Continue learning with Lean Startup Co. in 2016. We have a new series of smaller, subject-specific Lean Startup Labs, starting with an enterprise summit in February in New York City, in addition to our flagship Lean Startup Conference in the Fall in San Francisco.

Written by Rachel Balik, contributor for Lean Startup Co.

How to Intentionally Design a Lean Startup Culture

Editor’s Note: It’s two weeks after our annual Lean Startup Conference, and we’ll be digging deeper into some of our favorite talks. For a full re-cap, check out our Lean Startup Conference 2015 playlist. The first set of videos is up, and in true Lean Startup fashion, we’ll be uploading them in small batches as they are edited. We hope you enjoy the videos! – Melissa Moore

Photo by The Lean Startup Conference/Jakub Mosur and Erin Lubin

Long before everyone was taking selfies, people strove to have a “Kodak moment,” a perfect experience captured on film. But today, Kodak has lost its aspirational glow and became a warning tale of what happens when an industry leader fails to innovate.

Kodak went from a being an industry leader to declaring bankruptcy in 2012. One might consider their downfall an inevitable sign of the times. But according to Alex Osterwalder, author and founder at, big companies can avoid their “Kodak moment” if they’re ready, willing and most importantly – able – to go from being a company that maintains the status quo to one that enables innovation.

The key to making that leap is a fundamental shift in organization culture, Alex explained in his talk at The Lean Startup Conference 2015. Kodak had an R&D program just like most big companies, but it wasn’t enough to keep them relevant when faced with competition from smaller, more nimble technology companies. That’s because their innovation was only on the periphery. In order to stay relevant, a Lean Startup culture needs to be built and integrated into the whole company.

Big companies focus on improving, executing and forecasting. Innovative companies focus on inventing, searching and experimenting. This is for good reason; big companies often have business plans they need to present to stakeholders or board members. For them, failure is not an option. That’s why Alex advocates for putting certain people in charge of innovation, and others in charge of execution.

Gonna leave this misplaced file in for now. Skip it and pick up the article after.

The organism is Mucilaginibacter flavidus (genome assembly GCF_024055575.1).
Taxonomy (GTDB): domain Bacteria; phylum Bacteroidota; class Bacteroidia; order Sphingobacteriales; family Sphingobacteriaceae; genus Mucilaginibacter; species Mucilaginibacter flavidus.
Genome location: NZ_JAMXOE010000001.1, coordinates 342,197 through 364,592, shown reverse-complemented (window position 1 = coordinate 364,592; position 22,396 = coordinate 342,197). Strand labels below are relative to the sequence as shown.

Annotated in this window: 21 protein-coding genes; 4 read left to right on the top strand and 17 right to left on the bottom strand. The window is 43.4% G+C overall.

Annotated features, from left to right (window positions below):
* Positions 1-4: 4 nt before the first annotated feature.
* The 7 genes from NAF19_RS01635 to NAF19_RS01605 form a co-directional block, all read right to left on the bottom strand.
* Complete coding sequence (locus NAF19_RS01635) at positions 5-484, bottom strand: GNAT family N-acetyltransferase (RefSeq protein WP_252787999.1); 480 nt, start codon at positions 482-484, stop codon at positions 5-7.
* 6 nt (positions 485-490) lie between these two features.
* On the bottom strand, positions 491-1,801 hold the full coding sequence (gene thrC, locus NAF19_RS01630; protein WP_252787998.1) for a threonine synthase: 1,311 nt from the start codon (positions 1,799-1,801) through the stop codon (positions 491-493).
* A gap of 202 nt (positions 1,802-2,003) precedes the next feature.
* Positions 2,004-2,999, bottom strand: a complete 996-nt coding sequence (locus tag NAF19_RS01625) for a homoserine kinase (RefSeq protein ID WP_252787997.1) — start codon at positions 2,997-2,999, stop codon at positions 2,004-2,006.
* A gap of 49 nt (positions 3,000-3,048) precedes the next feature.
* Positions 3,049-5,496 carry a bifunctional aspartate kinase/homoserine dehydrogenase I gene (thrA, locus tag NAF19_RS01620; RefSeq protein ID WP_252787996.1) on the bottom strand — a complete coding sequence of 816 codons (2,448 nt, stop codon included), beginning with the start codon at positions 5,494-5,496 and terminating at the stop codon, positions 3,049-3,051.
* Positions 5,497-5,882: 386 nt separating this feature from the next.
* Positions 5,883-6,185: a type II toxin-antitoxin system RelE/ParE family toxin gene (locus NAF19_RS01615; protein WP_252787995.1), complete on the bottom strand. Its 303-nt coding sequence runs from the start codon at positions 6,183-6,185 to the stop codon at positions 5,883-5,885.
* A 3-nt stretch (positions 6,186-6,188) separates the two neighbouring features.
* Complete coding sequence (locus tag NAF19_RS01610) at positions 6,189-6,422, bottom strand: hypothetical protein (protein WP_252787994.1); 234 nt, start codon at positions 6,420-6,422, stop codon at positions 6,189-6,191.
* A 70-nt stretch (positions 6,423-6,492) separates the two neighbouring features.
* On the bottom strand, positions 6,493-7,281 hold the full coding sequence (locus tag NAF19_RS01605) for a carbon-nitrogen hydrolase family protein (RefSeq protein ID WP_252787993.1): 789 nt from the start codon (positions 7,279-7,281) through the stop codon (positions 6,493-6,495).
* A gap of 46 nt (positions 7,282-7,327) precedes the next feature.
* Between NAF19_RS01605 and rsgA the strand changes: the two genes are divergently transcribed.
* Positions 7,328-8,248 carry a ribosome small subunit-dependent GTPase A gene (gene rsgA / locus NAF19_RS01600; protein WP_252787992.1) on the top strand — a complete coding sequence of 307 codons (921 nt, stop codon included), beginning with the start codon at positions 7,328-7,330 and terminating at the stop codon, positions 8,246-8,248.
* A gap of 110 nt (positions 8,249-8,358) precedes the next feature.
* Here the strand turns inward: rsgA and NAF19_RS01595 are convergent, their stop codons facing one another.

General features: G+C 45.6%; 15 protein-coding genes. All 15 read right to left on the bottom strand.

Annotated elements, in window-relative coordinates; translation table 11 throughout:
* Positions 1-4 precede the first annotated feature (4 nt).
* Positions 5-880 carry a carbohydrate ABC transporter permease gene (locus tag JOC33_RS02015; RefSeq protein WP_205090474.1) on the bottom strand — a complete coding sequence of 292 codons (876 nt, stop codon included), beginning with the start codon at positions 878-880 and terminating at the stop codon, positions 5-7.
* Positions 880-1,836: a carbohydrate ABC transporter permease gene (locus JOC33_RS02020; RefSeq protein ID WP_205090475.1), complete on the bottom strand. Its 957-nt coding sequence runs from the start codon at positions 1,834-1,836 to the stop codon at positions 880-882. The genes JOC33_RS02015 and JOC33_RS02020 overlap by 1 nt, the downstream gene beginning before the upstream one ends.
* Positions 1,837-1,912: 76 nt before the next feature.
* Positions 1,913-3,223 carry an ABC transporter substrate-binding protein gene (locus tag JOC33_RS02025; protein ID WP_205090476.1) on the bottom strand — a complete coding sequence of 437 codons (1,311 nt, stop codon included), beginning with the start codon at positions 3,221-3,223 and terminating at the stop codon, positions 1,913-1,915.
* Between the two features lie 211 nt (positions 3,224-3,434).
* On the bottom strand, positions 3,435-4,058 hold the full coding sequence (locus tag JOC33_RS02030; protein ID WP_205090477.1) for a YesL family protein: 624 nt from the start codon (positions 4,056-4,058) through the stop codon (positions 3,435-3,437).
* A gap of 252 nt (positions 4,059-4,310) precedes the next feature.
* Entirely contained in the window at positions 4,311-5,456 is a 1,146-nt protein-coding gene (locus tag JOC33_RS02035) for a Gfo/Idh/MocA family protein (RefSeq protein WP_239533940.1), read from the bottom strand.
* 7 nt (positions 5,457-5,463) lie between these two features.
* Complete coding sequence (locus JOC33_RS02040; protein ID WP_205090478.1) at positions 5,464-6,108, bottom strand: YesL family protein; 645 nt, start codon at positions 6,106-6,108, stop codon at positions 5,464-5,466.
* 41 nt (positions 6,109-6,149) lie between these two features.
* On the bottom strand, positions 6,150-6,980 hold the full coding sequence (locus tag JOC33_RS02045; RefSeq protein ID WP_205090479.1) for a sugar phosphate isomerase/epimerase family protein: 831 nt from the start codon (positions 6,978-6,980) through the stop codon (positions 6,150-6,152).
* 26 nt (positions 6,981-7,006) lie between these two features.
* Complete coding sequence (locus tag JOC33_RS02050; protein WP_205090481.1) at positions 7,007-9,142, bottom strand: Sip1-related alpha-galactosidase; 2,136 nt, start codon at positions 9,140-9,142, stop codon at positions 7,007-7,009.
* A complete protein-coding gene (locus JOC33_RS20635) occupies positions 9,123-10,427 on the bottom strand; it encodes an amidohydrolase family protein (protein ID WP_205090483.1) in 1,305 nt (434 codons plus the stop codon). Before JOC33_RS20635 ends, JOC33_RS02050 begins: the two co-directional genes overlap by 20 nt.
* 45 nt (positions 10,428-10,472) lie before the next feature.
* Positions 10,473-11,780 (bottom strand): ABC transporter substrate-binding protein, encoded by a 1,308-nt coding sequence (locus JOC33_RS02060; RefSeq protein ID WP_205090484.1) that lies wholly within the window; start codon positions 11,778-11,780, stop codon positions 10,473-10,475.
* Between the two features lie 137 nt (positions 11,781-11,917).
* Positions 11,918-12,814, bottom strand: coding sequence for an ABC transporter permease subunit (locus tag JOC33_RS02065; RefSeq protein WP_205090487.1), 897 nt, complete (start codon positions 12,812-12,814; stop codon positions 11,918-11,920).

Just like when basketball star Michael Jordan had a harder time transitioning to baseball, the people who are in charge of keeping the company moving forward on an even keel might not be the same people who will excel at innovation. Innovation can’t happen on command, it can only happen when it’s nurtured and supported in the context of the right business culture.

That culture of innovation also has to be supported by the people who are tasked with execution. Alex spoke about a tendency to see innovators as “pirates.” Not only does this make it harder for innovators to get their ideas into play, it also de-incentivizes the role of innovator at a big company. In fact, at most big companies, there’s not a lot of prestige for innovators; in some situations, it’s even “career suicide,” says Alex. If you’re relegated to a small team or a labs division, you’re not working on things that are mission-critical to the organization.

Ironically, as we can see from examples of companies like Kodak or Nokia, innovation is indeed mission-critical, and must be treated as such. This may require a shift in organizational culture. In his talk, Alex provided a simple, but critical overview for how companies can approach and execute this shift, and begin consciously designing a Lean Startup Culture.

1) Map it out. In phase one, the whole team should begin to think about which elements of their process and operations support an innovative culture, and which ones don’t. Label them as either “enablers” or “blockers.”

2) Gather your team. Once the team has started to think about enablers and blockers, the whole group should gather to map out and discuss the as-is culture. Aim for ultimate transparency and realism so everyone shares the same concept of the current business culture.

3) Design a workshop. Once the team has agreed on enablers and blockers and mapped out the current culture, it’s time for a workshop (at least half a day long) where a plan is put in place to shift the culture from what it is to what the team wants it to be.

Not everyone will go through all three phases right away. In fact, it might be helpful for teams to identify just one blocker and start to chip away at the problem. If you truly want to design an intentional culture, though, you have to go all the way. In some respects, the process may seem simple, but it’s essential for helping teams to see the big picture.

So often, people try to make culture changes at the tactical level (new HR software, a ping pong table, happy hours after work.) However, if those tactical changes don’t ladder up to a higher goal, the culture of the business will never change.

It’s important to make the distinction that culture is not about being friendly with coworkers or having fun after work. It’s about getting people engaged in the actual work they are doing. Alex notes that on average, seven out of 10 employees are disengaged, which is not only bad for employees but truly limits a company’s potential for success. Culture needs to be “explicit,” and start with day-to-day management and operations.

As Alex says, “the ping pong table is not going to cut it.”

Written by Rachel Balik, contributor for Lean Startup Co.

Continue learning with Lean Startup Co. in 2016. We have a new series of smaller, subject-specific Lean Startup Labs, starting with an enterprise summit in February in New York City, in addition to our flagship Lean Startup Conference in the Fall in San Francisco.